Articles of the Month
The Way of Peace
"May the world once again find the way of peace right here “at the threshold of this Jubilee of Mercy”. The Pope voiced this hope on Thursday morning during Mass at Santa Marta.
“Jesus wept”, said Francis, beginning his homily from the day’s passage of the Gospel according to Luke (19:41-44). Indeed, as “he drew near Jerusalem”, the Lord “wept at the sight of the city”. Why? Jesus himself provides the answer to this question: “Would that even today you knew the things that make for peace! But now they are hid from your eyes”. Thus he “wept because Jerusalem did not know the way of peace and chose the way of hostility, of hatred, of war”.
Today, Pope Francis recalled, “Jesus is in heaven, watching us”, and “he will come to us here, on the altar”. But “today too, Jesus weeps, because we have chosen the way of war, the way of hatred, the way of hostility”. This is even more glaring now that “we are approaching Christmas: there will be lights, there will be celebrations, trees lit up, even nativity scenes... all decorated: the world continues to wage war, to wage wars. The world has not comprehended the way of peace”.
And yet, the Pontiff repeated, “last year we commemorated the centenary of the Great War”. And “this year other commemorations for the anniversary of Hiroshima and Nagasaki, to name only two”. And “everyone laments”, saying: “What awful stories!”.
Remembering his visit to the Redipuglia Military Memorial on 13 September 2014 during the centenary of World War I, the Pope quoted the words of Benedict XV as he spoke of the “useless slaughter” that took the lives of “millions and millions of men”. However, he added, “still we do not comprehend the way of peace”. And “it doesn’t end there: today, in the newspaper, in the press, we see that in those parts there have been bombings” and we hear that “that is war”. But “there is war everywhere today, there is hatred”. We even reach the point that we console ourselves by saying: “Well yes, it’s a bombing, but thank God only 20 children were killed!”. Or we tell ourselves: “Not too many people died, many were abducted...”. But in doing so “even our way of thinking becomes irrational”.
Indeed, the Pontiff asked, “what remains of a war, of the one that we are experiencing now?”. What remain are “ruins, thousands of uneducated children, the deaths of so many innocent people: so many!”. And also “so much money in the pockets of arms dealers”.
It is a crucial issue. Once, the Pope recalled, “Jesus said: ‘no one can serve two masters: either God or wealth’”. And, he continued, “war is choosing wealth: ‘let’s make weapons, this way the economy will balance out somewhat’, and we continue with our interests”. In this regard, Francis stated, “there is a horrible word of the Lord: ‘accursed’, because ‘he said: blessed are the peacemakers!’”. So those “who work for war, who wage wars, are accursed, they are criminals”.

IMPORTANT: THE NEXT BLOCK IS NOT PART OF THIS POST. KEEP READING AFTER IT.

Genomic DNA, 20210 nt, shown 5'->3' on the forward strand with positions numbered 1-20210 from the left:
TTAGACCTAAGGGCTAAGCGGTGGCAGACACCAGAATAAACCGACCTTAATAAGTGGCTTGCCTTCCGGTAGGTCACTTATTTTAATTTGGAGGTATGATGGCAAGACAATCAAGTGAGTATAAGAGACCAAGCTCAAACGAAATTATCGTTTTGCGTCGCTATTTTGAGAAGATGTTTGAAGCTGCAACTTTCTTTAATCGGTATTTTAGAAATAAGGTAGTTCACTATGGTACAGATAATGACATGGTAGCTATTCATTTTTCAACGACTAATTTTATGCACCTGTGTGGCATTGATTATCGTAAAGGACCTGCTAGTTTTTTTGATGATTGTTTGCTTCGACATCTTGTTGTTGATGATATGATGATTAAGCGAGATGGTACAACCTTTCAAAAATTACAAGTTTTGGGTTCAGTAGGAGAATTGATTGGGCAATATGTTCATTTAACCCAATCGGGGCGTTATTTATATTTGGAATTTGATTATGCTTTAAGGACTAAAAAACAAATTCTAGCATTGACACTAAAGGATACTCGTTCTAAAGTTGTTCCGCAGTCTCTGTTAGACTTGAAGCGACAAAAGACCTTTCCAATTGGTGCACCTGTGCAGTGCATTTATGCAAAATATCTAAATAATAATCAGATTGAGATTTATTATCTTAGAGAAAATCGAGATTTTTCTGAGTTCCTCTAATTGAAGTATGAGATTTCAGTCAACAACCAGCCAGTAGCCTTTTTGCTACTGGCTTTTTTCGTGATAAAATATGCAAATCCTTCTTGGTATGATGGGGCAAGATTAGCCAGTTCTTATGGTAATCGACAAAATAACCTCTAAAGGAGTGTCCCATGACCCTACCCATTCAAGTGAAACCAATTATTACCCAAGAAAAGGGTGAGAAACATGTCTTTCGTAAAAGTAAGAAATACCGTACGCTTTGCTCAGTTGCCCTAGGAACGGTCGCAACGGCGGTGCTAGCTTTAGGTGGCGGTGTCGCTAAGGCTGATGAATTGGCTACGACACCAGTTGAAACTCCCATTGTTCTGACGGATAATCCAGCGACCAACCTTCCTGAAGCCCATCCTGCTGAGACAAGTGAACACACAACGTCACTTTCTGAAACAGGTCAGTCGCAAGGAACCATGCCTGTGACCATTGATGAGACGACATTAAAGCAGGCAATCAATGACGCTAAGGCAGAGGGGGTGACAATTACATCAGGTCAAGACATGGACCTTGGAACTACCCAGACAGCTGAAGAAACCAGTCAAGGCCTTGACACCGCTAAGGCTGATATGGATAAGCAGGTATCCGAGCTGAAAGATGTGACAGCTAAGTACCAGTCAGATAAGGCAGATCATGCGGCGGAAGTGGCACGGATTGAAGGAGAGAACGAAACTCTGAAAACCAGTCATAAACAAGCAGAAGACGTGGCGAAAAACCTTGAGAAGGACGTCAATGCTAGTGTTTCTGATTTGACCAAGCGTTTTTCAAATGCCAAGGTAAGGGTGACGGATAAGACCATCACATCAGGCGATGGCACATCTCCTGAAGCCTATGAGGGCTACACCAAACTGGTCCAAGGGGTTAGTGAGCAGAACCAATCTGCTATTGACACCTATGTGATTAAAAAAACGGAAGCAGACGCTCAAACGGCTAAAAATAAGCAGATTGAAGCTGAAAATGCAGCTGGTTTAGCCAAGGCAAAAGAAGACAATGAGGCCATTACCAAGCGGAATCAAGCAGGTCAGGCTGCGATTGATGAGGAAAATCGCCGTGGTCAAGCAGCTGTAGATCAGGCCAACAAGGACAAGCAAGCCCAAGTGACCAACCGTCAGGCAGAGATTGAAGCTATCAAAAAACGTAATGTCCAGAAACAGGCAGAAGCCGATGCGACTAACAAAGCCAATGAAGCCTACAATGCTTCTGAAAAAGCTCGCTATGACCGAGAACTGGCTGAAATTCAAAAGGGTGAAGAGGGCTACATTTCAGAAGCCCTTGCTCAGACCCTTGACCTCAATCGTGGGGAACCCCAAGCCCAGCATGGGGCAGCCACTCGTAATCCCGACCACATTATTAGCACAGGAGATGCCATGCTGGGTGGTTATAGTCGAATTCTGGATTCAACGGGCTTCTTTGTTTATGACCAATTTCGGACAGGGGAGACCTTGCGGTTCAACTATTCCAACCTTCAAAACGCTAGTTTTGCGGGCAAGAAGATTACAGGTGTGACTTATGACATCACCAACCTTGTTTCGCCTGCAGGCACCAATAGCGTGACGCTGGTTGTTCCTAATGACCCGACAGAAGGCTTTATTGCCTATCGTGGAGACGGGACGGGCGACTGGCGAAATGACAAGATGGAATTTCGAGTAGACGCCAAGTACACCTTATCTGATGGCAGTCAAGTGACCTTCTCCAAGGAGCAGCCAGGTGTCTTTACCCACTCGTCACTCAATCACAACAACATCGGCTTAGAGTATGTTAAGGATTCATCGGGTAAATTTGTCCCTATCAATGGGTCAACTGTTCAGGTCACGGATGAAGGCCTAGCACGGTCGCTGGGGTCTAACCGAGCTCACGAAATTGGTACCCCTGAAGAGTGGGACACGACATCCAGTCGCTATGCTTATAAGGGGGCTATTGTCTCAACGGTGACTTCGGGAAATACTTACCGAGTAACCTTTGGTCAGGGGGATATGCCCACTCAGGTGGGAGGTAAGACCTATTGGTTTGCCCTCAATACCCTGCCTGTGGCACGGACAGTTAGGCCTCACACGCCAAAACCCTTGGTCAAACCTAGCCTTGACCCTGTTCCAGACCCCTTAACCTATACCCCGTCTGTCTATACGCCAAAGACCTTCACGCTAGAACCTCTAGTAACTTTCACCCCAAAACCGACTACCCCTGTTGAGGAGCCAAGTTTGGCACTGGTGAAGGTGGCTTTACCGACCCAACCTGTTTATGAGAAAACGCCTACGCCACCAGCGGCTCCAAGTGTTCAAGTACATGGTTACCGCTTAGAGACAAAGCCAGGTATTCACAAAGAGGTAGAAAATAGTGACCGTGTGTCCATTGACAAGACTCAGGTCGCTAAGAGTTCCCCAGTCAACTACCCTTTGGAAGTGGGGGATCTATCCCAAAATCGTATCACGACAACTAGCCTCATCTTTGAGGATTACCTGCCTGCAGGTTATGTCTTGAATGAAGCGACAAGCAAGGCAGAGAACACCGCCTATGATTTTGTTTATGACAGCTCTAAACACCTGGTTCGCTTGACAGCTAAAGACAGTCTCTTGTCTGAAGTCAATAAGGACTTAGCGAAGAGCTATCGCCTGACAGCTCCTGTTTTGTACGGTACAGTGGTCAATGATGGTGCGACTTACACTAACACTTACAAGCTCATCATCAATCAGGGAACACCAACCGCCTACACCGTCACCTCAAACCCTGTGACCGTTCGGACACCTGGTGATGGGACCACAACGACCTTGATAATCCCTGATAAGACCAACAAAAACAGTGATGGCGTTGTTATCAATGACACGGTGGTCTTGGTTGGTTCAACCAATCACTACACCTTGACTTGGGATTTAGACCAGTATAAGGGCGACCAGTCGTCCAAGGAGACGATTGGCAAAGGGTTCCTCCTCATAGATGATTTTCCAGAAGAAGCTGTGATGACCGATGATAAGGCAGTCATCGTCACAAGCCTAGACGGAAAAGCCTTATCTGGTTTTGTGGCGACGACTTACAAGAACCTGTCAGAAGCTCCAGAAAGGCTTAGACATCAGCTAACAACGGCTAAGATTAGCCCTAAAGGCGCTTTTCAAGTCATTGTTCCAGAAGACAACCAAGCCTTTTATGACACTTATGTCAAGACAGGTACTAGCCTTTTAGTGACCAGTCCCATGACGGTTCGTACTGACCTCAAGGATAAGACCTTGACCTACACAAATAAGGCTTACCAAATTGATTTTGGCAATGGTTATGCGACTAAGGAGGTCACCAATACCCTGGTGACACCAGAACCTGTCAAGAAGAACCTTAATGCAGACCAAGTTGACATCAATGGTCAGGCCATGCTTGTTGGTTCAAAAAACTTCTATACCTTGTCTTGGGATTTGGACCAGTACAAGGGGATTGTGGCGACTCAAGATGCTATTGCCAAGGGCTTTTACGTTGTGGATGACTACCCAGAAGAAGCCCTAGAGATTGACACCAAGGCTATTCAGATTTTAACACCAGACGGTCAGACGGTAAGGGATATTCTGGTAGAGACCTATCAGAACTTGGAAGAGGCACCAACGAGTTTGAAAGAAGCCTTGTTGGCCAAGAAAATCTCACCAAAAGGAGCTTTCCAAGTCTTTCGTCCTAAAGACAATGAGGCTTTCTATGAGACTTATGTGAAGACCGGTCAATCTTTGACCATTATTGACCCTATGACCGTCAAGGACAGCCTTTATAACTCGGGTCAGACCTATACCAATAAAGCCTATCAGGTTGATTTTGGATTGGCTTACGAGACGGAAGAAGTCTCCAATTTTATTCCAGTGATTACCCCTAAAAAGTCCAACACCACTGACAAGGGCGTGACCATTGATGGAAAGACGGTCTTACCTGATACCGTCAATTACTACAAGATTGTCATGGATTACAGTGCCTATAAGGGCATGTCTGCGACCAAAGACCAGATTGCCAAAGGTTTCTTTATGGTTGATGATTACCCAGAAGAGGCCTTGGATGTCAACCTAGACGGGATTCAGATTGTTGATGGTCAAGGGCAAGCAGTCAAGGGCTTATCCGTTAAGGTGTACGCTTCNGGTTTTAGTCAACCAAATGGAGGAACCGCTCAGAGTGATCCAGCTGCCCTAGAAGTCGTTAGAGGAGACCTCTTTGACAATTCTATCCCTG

A war, the Pontiff explained, “can be justified — in quotation marks — with many, many reasons. But when the whole world, as it is today, is at war — the whole world! — it is a world war being fought piecemeal: here, there, there, everywhere”. And “there is no justification. God weeps. Jesus weeps”.
Thus again we hear Lord’s words before Jerusalem, expressed in the Gospel according to Luke: “would that even today you knew the things that make for peace!”. Today “this world is not a peacemaker”. And “while arms dealers do their work, there are poor peacemakers who, simply in order to help one person, and another and another, give their life”. And they carry out this mission by taking as their model “a symbol, an icon of our times: Teresa of Calcutta”. In fact “with the cynicism of the powerful it could be said: but what did that woman do? She lost her life helping people to die?”. The issue is that today, “the way of peace isn’t comprehended”. Indeed, “Jesus’ proposal of peace has not been heard”. And “this is why he wept looking at Jerusalem and he weeps now”.
“It will be good for us too”, the Pope said, “to ask for the grace to weep for this world which does not recognize the way of peace, which lives to wage war, while cynically claiming not to do so”. And, he added, “let us ask for a conversion of heart”. In conclusion, right “at the threshold of this Jubilee of Mercy”, Francis expressed the hope “that our jubilee, our joy may be the grace so that the world may once again find the capacity to weep for its crimes, for what it does with wars”.
What are the features of the People of God? What should the Church be like? This was the theme of Pope Francis’ homily for the Mass at Santa Marta on Tuesday morning.
In the day’s passage from the Gospel according to Matthew (21:28-32), Jesus states to the chief priests and elders: “Truly, I say to you, the tax collectors and the harlots go into the kingdom of God before you”. The Pontiff pointed out Jesus’ “energy” in reproaching those who were considered masters of “how to think, judge, and live”. The prophet Zephaniah too, in the First Reading (3:1-2, 9-13), “takes on the voice of God and says: ‘Woe to her that is rebellious and defiled, the oppressing city! She listens to no voice, she accepts no correction. She does not trust in the Lord, she does not draw near to her God’”. It is basically “the same reprimand” aimed “at the chosen people, at the clerics of those times”. Moreover, the Pope emphasized, “to say to a priest, to a chief priest, that a harlot is holier than he in the kingdom of Heaven” is a very strong charge.